Friday, November 20, 2009

Two more of Liberty City Seven get lighter sentences

"A day after two men described as soldiers in a terrorism plot to destroy Chicago's Sears Tower and bomb FBI offices were sentenced to less than a decade behind bars -- far less than federal prosecutors sought -- two more men received similar sentences Thursday in Miami federal court. U.S. District Judge Joan Lenard, in sentencing hearings Wednesday and Thursday, said the four were followers who participated far less than ringleader Narseal Batiste in discussions about possible terrorist attacks. The conversations were recorded by the FBI using an informant posing as an al Qaeda operative. The plot never got past discussion, which led defense attorneys and terrorism experts to describe the case as overblown since the "Liberty City Seven'' were arrested in June 2006. Lenard appeared to share that sentiment, at least for the four who have been sentenced so far. "As I see this case, these young men were looking for something. I don't know, maybe it was their naiveté and youth that made them fall under the influence of a man with a need to control, and they became his followers,"' Lenard said. Prosecutors sought between 30 and 50 years in prison for each of the four men, with Batiste facing a maximum of 70 years when he is sentenced Friday. They were convicted in May in the third trial of the case following a pair of mistrials, and two of the original suspects were acquitted. Lenard sentenced Batiste's self-described "No. 1 soldier,"' Patrick Abraham, 30, to just over nine years Thursday. Stanley Phanor, 34, got eight years. On Wednesday, Lenard sentenced Burson Augustin, 24, to six years in prison and his brother Rotschild Augustine, 26, to seven years."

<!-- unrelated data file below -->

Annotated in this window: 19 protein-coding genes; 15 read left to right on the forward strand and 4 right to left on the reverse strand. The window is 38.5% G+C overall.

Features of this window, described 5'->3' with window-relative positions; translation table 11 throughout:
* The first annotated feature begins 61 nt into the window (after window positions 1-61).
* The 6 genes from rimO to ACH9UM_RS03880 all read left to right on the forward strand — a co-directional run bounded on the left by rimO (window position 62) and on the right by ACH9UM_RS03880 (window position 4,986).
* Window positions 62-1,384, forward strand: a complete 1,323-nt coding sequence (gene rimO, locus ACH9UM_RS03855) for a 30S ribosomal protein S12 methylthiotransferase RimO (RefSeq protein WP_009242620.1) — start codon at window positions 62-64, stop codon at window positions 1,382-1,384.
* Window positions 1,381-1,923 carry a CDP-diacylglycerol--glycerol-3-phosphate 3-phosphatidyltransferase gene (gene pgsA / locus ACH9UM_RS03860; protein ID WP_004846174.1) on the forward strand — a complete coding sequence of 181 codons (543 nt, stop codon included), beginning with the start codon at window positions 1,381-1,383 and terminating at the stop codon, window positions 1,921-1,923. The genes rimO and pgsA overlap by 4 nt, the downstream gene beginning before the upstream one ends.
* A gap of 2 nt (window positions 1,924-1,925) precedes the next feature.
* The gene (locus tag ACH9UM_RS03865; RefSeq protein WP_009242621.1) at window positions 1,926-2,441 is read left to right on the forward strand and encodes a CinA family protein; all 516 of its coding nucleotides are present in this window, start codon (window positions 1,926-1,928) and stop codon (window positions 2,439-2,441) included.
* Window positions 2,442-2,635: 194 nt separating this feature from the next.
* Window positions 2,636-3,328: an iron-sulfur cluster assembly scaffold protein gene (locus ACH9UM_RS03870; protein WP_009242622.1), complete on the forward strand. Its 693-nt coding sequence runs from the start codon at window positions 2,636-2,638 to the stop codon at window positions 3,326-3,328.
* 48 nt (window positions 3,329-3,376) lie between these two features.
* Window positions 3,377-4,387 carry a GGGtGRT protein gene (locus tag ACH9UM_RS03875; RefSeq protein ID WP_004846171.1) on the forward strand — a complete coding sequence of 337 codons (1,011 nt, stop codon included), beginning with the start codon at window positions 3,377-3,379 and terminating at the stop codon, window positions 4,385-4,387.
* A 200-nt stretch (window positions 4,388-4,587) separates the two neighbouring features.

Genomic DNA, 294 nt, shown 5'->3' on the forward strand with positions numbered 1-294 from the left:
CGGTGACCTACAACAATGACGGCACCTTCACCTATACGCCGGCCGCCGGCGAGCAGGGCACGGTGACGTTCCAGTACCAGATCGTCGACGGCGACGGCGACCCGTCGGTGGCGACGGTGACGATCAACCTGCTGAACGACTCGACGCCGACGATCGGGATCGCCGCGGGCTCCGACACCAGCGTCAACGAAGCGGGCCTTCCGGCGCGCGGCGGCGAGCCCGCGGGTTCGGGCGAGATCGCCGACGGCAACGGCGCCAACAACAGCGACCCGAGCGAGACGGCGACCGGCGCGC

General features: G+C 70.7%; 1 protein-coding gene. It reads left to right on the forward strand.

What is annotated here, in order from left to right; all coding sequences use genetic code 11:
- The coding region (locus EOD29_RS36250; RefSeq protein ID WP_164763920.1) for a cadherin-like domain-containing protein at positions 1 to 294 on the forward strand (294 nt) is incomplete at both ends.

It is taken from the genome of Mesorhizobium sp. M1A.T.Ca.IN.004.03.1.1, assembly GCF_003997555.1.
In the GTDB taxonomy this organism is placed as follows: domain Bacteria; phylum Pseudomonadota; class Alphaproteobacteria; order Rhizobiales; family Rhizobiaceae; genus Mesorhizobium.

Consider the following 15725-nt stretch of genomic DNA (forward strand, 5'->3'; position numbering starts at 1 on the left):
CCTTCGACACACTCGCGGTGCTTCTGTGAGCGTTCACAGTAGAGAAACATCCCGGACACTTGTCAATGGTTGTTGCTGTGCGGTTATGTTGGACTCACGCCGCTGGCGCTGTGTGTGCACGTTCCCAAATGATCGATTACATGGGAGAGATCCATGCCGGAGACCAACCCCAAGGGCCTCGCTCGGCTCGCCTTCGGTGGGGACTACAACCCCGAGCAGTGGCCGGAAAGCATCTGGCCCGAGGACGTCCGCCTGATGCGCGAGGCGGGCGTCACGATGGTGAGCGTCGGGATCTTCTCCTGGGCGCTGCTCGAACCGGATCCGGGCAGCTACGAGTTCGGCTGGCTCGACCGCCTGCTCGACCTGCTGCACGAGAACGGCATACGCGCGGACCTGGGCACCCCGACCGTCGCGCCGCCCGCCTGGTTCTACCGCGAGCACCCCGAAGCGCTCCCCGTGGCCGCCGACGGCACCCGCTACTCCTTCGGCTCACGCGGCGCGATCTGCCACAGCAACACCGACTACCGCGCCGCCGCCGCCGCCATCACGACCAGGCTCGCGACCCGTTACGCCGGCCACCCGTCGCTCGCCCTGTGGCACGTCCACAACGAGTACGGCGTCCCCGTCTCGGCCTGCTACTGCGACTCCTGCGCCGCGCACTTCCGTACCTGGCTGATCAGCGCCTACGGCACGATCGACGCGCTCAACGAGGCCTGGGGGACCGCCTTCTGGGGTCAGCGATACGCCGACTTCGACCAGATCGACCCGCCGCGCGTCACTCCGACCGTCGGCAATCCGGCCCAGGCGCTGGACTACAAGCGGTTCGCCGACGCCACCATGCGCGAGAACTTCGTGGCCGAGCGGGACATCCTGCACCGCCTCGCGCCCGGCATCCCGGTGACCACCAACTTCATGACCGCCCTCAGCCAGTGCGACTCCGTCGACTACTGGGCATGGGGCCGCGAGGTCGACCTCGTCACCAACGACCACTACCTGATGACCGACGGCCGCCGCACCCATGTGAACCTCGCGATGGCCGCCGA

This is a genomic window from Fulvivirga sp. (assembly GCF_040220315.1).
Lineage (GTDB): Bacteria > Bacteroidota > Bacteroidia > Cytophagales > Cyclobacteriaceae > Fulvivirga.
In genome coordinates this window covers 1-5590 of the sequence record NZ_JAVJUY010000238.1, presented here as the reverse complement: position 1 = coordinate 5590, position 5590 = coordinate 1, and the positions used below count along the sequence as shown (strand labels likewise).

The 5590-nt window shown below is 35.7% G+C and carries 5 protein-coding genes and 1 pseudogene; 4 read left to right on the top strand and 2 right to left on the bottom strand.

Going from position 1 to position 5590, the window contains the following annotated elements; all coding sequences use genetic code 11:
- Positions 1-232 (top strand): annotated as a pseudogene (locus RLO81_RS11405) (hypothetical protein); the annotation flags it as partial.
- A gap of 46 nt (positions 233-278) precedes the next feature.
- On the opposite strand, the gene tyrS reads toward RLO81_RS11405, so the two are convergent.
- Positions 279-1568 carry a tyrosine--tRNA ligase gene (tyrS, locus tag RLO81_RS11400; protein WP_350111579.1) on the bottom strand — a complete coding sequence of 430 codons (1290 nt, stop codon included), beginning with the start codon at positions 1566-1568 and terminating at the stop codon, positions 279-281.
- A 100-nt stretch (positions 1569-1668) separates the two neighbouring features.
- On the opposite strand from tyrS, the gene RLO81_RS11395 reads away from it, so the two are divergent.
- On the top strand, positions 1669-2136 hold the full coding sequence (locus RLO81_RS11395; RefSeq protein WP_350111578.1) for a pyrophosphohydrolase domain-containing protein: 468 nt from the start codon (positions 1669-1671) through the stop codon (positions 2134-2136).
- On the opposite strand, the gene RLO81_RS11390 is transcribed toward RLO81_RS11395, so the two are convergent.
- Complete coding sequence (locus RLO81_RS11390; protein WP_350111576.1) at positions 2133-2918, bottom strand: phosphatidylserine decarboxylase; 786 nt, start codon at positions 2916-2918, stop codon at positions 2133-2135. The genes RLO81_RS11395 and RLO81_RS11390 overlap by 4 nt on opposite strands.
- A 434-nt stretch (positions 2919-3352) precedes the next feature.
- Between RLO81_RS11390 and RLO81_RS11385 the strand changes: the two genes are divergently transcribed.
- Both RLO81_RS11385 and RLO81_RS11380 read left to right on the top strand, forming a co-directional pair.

Plotting to work with al Qaeda to blow up the Sears Tower is described by the sentencing judge as "young men . . . looking for something", youthful "naiveté", and falling under a bad "influence"? With time off for good behavior and credit for time served, these sentences are slaps on the wrist.

Is it any wonder we're in danger from domestic terrorism?

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